THE NERVOUS SYSTEM
The brain is a member of the nervous system family. The nervous system controls all your conscious and automatic actions and sensations in all parts of your body like your thoughts, feelings, memories, heartbeat, blood pressure, body temperature, breathing rate and senses.
There are two parts of the nervous system - central and peripheral(pehr-if-er-ul). The central nervous system is composed of the brain and the spinal cord. The branching web of nerves to all the different parts of your body is the peripheral system. The nervous system is controlled by the brain and is connected to the spinal (spy-nuhl) cord and the huge network of nerves that run from the spinal cord to all the different parts of the body. (Show me the diagram!) Your nerves are like electrical wires which picks up signals. Signals or messages flows from these nerves to the spinal cord, then to the brain and back again. These signals are called nerve impulses.The brain is the control center. It receives and sorts out millions of signals it receives from all the different parts of your body. The brain sorts out information with amazing speed. Incredibly, it also sorts out important information and ordinary information. For example, it tells you not to pay attention to a bird singing so you can drop the hot skewer you just picked up.The nervous system also controls your breathing, heartbeat, body temperature, and the actions of your stomach and intestines.
As you look at your computer screen, electrical signals or nerve impulses are sent to your brain so you can do many different actions. Your nervous system is telling your finger to move the mouse, move your eye muscles so you can focus on the words, recognize words and sentences, form new ideas and store what you just learned in your brain and makes you remember.
THE HUMAN BRAIN
Your brain is wrapped by layers of lining called the meninges(me-nin-jeez). The topmost layer is called the dura mater. Sandwiched between the brain and the meninges is brain fluid called the cerebrospinal (see-reeh-bro-spy-nahl) fluid. (Show me the diagram!) This brain fluid acts as a shock absorber. For extra protection, the brain's house is a strong bony box called skull. (Show me the diagram!) Like your skin, the germs can attack the meninges. If this happens the person gets very sick and this condition is called meningitis(men-ihn-jhitis).
The brain is grayish pink in color, feels like tofu and would you believe only weighs three pounds, approximately the weight of 6 video cassettes. It makes up only 2% of your body size but uses up 20% of the energy your body produces. Energy is from blood sugar or glucose (glue-coz). Arteries which run to all parts of your brain carry the blood that delivers the food and oxygen to your brain.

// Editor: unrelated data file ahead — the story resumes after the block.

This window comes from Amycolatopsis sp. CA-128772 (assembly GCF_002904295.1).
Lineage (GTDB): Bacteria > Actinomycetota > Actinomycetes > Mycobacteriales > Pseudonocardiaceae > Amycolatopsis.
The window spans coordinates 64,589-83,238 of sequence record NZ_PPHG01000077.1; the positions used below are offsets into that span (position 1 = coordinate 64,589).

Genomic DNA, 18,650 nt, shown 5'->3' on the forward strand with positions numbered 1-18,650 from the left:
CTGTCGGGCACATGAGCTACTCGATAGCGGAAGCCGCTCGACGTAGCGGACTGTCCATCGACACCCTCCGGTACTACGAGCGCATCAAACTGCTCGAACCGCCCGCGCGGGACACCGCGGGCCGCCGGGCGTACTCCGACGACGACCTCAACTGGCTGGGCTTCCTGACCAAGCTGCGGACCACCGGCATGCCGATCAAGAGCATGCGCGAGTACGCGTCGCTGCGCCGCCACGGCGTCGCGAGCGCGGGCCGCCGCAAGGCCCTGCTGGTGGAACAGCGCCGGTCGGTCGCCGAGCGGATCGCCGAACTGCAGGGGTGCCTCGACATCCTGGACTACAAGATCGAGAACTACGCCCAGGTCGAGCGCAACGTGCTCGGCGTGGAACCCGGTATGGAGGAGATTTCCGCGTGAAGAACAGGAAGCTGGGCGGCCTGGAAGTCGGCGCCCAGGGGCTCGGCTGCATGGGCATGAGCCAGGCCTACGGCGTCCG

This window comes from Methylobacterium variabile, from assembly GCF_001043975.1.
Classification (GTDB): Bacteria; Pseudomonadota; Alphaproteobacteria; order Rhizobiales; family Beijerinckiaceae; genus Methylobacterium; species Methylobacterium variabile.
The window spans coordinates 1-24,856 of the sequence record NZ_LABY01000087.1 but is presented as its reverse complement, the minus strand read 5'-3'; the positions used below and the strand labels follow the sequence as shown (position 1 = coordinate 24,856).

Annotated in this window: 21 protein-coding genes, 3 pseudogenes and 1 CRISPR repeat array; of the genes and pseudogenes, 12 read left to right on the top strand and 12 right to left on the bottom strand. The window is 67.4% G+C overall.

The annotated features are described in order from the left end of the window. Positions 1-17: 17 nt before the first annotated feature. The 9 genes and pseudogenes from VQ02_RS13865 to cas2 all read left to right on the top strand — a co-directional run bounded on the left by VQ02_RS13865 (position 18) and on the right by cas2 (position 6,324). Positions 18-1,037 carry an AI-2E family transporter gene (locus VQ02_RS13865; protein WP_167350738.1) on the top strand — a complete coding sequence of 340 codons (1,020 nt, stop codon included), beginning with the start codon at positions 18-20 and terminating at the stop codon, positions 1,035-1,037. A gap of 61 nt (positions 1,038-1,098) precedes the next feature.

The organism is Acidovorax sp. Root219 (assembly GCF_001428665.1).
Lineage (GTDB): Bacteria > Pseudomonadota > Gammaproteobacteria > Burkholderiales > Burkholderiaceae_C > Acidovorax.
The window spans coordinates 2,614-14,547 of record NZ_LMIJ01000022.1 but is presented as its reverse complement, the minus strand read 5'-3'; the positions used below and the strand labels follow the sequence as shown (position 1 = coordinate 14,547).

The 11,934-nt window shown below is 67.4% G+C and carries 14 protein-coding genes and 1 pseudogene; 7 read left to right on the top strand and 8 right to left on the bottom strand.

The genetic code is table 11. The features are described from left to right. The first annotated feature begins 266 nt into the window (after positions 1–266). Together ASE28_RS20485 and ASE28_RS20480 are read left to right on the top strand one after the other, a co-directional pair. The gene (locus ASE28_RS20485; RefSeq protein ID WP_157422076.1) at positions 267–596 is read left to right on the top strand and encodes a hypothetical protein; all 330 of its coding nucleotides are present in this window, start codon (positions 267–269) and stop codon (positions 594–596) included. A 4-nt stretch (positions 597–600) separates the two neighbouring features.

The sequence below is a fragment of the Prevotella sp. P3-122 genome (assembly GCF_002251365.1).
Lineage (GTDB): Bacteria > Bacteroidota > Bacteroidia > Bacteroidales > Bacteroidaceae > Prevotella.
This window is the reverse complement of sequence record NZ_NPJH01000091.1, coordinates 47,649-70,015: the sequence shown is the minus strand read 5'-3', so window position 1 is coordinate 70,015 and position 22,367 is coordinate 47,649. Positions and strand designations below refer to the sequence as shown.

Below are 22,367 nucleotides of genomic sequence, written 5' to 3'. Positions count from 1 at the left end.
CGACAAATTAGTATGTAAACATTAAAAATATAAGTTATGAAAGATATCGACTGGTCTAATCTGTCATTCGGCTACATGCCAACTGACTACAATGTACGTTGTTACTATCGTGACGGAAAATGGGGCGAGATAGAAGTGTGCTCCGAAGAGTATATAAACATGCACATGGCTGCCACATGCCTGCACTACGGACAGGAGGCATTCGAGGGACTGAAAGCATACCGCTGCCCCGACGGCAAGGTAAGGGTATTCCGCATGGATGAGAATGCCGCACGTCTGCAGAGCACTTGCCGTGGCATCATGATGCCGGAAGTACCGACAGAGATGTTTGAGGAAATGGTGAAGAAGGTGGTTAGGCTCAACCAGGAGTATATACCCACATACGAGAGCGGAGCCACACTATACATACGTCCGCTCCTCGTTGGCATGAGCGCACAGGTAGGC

There are three main parts of the brain: (Show me the diagram!)
The cerebrum is the largest part of the brain. It looks like a wrinkled giant walnut. (Show me the diagram!) The cerebrum (sehr-e-bruhm) is divided into two halves. Each half is called a hemisphere (he-miss-fear). The left side is the left hemisphere and the right side is the right hemisphere. The halves or hemispheres are connected to each other by a wide material called the corpus (kohr-pus) callosum (kahl-oh-sum). Each hemisphere has an inside layer called the white matter (Show me the diagram!) and an outside layer of gray matter called the cerebral cortex (kohr-teks). Different parts of the cortex do different jobs. The cortex controls your voluntary actions like running and walking. It is also responsonsible for body sensations like pain, learning, and emotions. These areas can be mapped on the surface of the cerebrum. (Show me the diagram!) If your brain is injured and your speech center is damaged, you may not be able to talk clearly. If your motor area is damaged, you may not be able to walk as well as you did before or you can be paralyzed.
It is weird but the right side of your brain is connected to the left side of your body. The left side of the brain is connected to the right side of your body. This is because the nerves connecting the brain and the spinal cord cross to the opposite side. If you are right handed, you depend on your left hemisphere or left brain. So, you are probably good at solving problems, math, and language. If you are left handed, you are probably good in music, drawing and singing.